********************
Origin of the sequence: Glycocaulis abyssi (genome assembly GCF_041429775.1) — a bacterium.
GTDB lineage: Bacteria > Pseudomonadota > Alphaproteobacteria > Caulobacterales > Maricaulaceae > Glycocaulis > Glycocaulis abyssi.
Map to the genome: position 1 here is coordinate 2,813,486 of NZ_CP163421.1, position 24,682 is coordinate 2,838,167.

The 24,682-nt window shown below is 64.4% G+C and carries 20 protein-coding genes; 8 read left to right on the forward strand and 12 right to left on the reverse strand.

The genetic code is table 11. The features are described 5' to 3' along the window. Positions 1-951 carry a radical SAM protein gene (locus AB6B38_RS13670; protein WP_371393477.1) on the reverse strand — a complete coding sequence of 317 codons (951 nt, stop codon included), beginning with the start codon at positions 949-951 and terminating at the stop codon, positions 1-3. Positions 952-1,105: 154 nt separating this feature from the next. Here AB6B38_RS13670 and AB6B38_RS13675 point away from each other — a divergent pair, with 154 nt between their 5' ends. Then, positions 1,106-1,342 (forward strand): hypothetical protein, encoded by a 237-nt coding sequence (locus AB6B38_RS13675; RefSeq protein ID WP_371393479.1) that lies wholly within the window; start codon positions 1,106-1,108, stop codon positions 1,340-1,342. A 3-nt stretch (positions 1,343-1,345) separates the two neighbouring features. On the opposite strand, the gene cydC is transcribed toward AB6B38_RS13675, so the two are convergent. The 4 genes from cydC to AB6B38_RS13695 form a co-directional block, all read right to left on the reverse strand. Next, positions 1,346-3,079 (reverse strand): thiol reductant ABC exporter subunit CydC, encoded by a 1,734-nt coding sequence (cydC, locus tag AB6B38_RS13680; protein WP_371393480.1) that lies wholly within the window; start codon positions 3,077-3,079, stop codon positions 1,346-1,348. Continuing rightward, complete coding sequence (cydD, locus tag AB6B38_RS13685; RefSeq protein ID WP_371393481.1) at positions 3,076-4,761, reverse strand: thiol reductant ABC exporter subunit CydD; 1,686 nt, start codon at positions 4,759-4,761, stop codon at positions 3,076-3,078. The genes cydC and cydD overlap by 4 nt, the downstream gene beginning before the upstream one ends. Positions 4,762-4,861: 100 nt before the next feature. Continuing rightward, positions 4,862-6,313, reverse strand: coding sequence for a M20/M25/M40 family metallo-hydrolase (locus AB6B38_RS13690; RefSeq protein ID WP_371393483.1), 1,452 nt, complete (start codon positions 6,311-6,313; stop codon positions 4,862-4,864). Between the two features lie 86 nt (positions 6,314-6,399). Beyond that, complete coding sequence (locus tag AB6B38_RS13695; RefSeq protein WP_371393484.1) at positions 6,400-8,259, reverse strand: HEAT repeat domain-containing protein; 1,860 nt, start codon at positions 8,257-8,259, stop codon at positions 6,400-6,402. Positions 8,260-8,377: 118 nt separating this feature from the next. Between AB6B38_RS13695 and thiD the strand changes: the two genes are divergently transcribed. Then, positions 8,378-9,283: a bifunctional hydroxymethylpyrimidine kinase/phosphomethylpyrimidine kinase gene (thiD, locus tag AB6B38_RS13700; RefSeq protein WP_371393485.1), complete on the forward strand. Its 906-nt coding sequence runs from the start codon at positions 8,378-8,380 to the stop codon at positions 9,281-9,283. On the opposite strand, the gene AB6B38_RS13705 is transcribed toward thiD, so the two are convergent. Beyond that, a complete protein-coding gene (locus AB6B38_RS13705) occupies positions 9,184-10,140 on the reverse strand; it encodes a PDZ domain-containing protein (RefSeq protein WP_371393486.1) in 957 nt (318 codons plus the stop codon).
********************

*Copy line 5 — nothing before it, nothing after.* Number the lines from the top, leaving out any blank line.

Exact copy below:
The genetic code is table 11. The features are described 5' to 3' along the window. Positions 1-951 carry a radical SAM protein gene (locus AB6B38_RS13670; protein WP_371393477.1) on the reverse strand — a complete coding sequence of 317 codons (951 nt, stop codon included), beginning with the start codon at positions 949-951 and terminating at the stop codon, positions 1-3. Positions 952-1,105: 154 nt separating this feature from the next. Here AB6B38_RS13670 and AB6B38_RS13675 point away from each other — a divergent pair, with 154 nt between their 5' ends. Then, positions 1,106-1,342 (forward strand): hypothetical protein, encoded by a 237-nt coding sequence (locus AB6B38_RS13675; RefSeq protein ID WP_371393479.1) that lies wholly within the window; start codon positions 1,106-1,108, stop codon positions 1,340-1,342. A 3-nt stretch (positions 1,343-1,345) separates the two neighbouring features. On the opposite strand, the gene cydC is transcribed toward AB6B38_RS13675, so the two are convergent. The 4 genes from cydC to AB6B38_RS13695 form a co-directional block, all read right to left on the reverse strand. Next, positions 1,346-3,079 (reverse strand): thiol reductant ABC exporter subunit CydC, encoded by a 1,734-nt coding sequence (cydC, locus tag AB6B38_RS13680; protein WP_371393480.1) that lies wholly within the window; start codon positions 3,077-3,079, stop codon positions 1,346-1,348. Continuing rightward, complete coding sequence (cydD, locus tag AB6B38_RS13685; RefSeq protein ID WP_371393481.1) at positions 3,076-4,761, reverse strand: thiol reductant ABC exporter subunit CydD; 1,686 nt, start codon at positions 4,759-4,761, stop codon at positions 3,076-3,078. The genes cydC and cydD overlap by 4 nt, the downstream gene beginning before the upstream one ends. Positions 4,762-4,861: 100 nt before the next feature. Continuing rightward, positions 4,862-6,313, reverse strand: coding sequence for a M20/M25/M40 family metallo-hydrolase (locus AB6B38_RS13690; RefSeq protein ID WP_371393483.1), 1,452 nt, complete (start codon positions 6,311-6,313; stop codon positions 4,862-4,864). Between the two features lie 86 nt (positions 6,314-6,399). Beyond that, complete coding sequence (locus tag AB6B38_RS13695; RefSeq protein WP_371393484.1) at positions 6,400-8,259, reverse strand: HEAT repeat domain-containing protein; 1,860 nt, start codon at positions 8,257-8,259, stop codon at positions 6,400-6,402. Positions 8,260-8,377: 118 nt separating this feature from the next. Between AB6B38_RS13695 and thiD the strand changes: the two genes are divergently transcribed. Then, positions 8,378-9,283: a bifunctional hydroxymethylpyrimidine kinase/phosphomethylpyrimidine kinase gene (thiD, locus tag AB6B38_RS13700; RefSeq protein WP_371393485.1), complete on the forward strand. Its 906-nt coding sequence runs from the start codon at positions 8,378-8,380 to the stop codon at positions 9,281-9,283. On the opposite strand, the gene AB6B38_RS13705 is transcribed toward thiD, so the two are convergent. Beyond that, a complete protein-coding gene (locus AB6B38_RS13705) occupies positions 9,184-10,140 on the reverse strand; it encodes a PDZ domain-containing protein (RefSeq protein WP_371393486.1) in 957 nt (318 codons plus the stop codon).